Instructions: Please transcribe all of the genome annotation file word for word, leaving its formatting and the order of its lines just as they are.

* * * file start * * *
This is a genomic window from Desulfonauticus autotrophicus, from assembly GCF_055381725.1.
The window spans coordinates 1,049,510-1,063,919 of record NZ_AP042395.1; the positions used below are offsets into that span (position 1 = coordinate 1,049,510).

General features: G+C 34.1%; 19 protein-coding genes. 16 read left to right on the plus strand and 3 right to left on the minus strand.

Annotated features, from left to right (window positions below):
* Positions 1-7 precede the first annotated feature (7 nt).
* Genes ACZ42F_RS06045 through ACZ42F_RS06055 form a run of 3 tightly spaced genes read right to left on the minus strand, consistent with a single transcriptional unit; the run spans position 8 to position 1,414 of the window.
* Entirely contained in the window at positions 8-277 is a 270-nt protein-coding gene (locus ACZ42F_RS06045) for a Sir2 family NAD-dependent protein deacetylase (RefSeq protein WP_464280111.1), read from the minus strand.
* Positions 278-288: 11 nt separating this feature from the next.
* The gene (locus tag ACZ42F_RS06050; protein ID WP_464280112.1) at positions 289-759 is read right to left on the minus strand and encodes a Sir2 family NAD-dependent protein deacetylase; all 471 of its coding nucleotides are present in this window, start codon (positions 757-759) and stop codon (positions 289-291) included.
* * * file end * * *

This is a genomic window from Desulfonauticus autotrophicus, from assembly GCF_055381725.1.
The window spans coordinates 1,049,510-1,063,919 of record NZ_AP042395.1; the positions used below are offsets into that span (position 1 = coordinate 1,049,510).

General features: G+C 34.1%; 19 protein-coding genes. 16 read left to right on the plus strand and 3 right to left on the minus strand.

Annotated features, from left to right (window positions below):
* Positions 1-7 precede the first annotated feature (7 nt).
* Genes ACZ42F_RS06045 through ACZ42F_RS06055 form a run of 3 tightly spaced genes read right to left on the minus strand, consistent with a single transcriptional unit; the run spans position 8 to position 1,414 of the window.
* Entirely contained in the window at positions 8-277 is a 270-nt protein-coding gene (locus ACZ42F_RS06045) for a Sir2 family NAD-dependent protein deacetylase (RefSeq protein WP_464280111.1), read from the minus strand.
* Positions 278-288: 11 nt separating this feature from the next.
* The gene (locus tag ACZ42F_RS06050; protein ID WP_464280112.1) at positions 289-759 is read right to left on the minus strand and encodes a Sir2 family NAD-dependent protein deacetylase; all 471 of its coding nucleotides are present in this window, start codon (positions 757-759) and stop codon (positions 289-291) included.